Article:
While it’s no surprise that voice continues to grow (just over one in five American households now has a smart speaker, according to eMarketer), brands are still figuring out the implications of the platform. That’s why Publicis Media conducted a study on “The Rise of Voice,” which attempts to help marketers wrap their head around the emerging tech.
“There has been a great deal of research shared about basic usage stats for voice, but we wanted to go deeper into the user experience and understand true human implications for marketers,” said Vanessa Evans, svp, director of analytics and insight at Publicis Media.
The company spent four months with 70 “highly engaged” voice assistant users in the U.S. and U.K. The company conducted biometrics on 152 U.S. participants, comparing the body response of voice experiences with visual ones to quantify brand impact. The study also analyzed more than 20,000 online reviews of smart speakers.
A catch-22 situation
The “Rise of Voice” study found that voice experiences boosted unaided recall twice as much as TV—similar to native mobile, which the study attributes to the hands-free aspect of the platform leading to an increase in “the value of contextual information about brands by stimulating a real-time connection that heightens relevance and memory.”
On the other hand, voice users have a very low awareness of brands skills and services, so Publicis Media suggests brands develop “discovery strategies to raise awareness” of the skills they offer.
Users are also wary about interacting with brands via smart speakers, due to both the newness of the platform and privacy concerns. At the same time, users want personalized experiences from their smart speaker devices.
“There’s an interesting parallel behind our research where smart speakers have the potential to provide a powerful uplift in brand recall … and thus a massive opportunity for marketers,” Evans said.
On the other hand, users are “bracing for a brand invasion and are skeptical about how brands might insert themselves in what has become a very personal and intimate device,” Evans added. It’s sort of a catch-22 situation, she explained: Users want “highly customized experiences” from voice, but they’re also “reluctant to share information that would enable deeper personalization.”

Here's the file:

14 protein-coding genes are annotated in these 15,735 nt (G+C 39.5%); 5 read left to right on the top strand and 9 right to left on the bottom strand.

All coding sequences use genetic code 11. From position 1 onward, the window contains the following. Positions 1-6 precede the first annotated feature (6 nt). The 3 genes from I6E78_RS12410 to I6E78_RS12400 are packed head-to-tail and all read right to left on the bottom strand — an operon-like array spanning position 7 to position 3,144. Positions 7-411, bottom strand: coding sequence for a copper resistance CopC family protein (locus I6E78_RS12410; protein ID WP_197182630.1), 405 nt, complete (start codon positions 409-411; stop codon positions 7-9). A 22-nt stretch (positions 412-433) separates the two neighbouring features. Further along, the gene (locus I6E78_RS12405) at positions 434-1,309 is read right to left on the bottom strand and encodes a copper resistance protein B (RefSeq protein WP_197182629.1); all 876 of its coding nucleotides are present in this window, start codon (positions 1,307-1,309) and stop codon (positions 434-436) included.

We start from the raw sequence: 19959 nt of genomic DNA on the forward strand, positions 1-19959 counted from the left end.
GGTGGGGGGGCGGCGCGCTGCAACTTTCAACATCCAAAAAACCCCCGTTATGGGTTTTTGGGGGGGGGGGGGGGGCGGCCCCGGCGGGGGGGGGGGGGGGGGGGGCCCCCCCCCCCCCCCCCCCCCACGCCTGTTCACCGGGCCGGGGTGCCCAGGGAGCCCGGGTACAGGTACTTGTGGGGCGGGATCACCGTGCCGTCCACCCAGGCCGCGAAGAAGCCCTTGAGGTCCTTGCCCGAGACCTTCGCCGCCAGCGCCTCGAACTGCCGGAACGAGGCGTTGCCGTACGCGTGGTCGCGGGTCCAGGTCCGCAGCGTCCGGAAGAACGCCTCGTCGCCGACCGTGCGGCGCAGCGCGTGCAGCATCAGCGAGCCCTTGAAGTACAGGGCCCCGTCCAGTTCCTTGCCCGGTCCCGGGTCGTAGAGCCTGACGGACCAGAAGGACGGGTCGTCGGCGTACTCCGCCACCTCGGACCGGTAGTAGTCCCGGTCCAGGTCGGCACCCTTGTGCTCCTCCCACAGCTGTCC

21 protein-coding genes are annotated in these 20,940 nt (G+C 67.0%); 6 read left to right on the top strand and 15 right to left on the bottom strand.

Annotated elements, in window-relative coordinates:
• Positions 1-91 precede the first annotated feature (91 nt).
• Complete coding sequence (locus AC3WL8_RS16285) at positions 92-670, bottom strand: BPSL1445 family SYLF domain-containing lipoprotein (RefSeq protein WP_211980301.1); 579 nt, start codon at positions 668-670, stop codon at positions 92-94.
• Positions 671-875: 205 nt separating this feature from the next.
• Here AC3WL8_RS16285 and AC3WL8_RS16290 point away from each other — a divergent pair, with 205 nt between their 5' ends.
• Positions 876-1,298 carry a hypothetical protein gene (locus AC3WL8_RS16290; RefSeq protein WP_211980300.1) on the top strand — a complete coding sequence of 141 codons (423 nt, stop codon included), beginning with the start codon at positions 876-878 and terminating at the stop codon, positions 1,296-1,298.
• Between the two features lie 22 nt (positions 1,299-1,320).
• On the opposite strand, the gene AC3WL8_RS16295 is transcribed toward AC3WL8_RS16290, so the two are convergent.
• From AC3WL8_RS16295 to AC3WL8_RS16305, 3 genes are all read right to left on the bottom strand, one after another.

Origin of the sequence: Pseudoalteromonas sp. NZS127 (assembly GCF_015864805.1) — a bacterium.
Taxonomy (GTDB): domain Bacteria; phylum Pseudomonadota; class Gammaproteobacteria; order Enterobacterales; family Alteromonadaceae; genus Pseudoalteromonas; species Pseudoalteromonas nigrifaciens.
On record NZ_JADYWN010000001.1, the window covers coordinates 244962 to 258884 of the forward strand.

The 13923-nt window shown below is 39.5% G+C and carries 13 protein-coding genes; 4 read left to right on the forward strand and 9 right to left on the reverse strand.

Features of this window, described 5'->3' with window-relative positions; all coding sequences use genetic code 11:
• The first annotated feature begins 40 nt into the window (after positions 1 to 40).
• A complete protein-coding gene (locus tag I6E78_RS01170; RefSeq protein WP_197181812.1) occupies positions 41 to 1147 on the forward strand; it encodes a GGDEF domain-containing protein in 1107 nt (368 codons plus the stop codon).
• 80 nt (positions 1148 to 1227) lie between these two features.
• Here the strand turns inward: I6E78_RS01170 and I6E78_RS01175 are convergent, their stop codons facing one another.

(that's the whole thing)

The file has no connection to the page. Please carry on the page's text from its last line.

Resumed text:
Voice’s biggest potential: family routine
Families appear to be the platform’s largest demographic of early adopters—and its greatest champions. Voice platforms create shared experiences and make daily routines more manageable and enjoyable. According to the study, voice experiences “are extending a parent’s potential and reach by streamlining the problem-solving process, enabling them to be more responsive and effective in answering the complex demands of children.”
As such, Publicis Media says parents should be “a priority audience for voice as needs and product benefits align perfectly.”
“When it comes to smart speakers, it’s families and parents who are driving early adoption and influencing the tech,” Evans said. “Our research has pointed to the importance of leveraging voice to create new family glue, find moments of togetherness and supercharge their routines.”
It’s not surprising, then, that the most popular smart speaker functions are those easily integrated into users’ daily routines. The study cites Amazon’s Alexa specifically as supplanting TV, smartphones and radio as a go-to source for news, weather, traffic information and calendar updates.
The flip-side of this is that many users don’t stray outside their routine. While they’re aware that there are smart speaker capabilities that they aren’t utilizing, they’re uninterested in devoting the time to discovering them, according to the report. Publicis Media recommends ensuring easy set-up and discovery while prioritizing experiences that easily integrate into or enhance users’ daily routines.
Shopping with a smart speaker
Voice commerce is among the voice applications still in its infancy. While more users are beginning to try ordering via voice, “lack of visual confirmation, high potential for mis-ordering and inability to easily compare prices and availability are key barriers” to more widespread adoption.
While the Echo Show mitigates some of these issues, it still leaves a lot to be desired.
“The truth is that shopping with a smart speaker—even with a screen—is currently not a better way to shop compared to mobile or a computer,” the study concludes.
As a result, “Voice commerce for the foreseeable future will continue to dominate the in-the-moment reordering space until it becomes more established.” In other words, “the importance of branding will never matter more as the voice shelf automatically becomes reduced to what you already know and love.”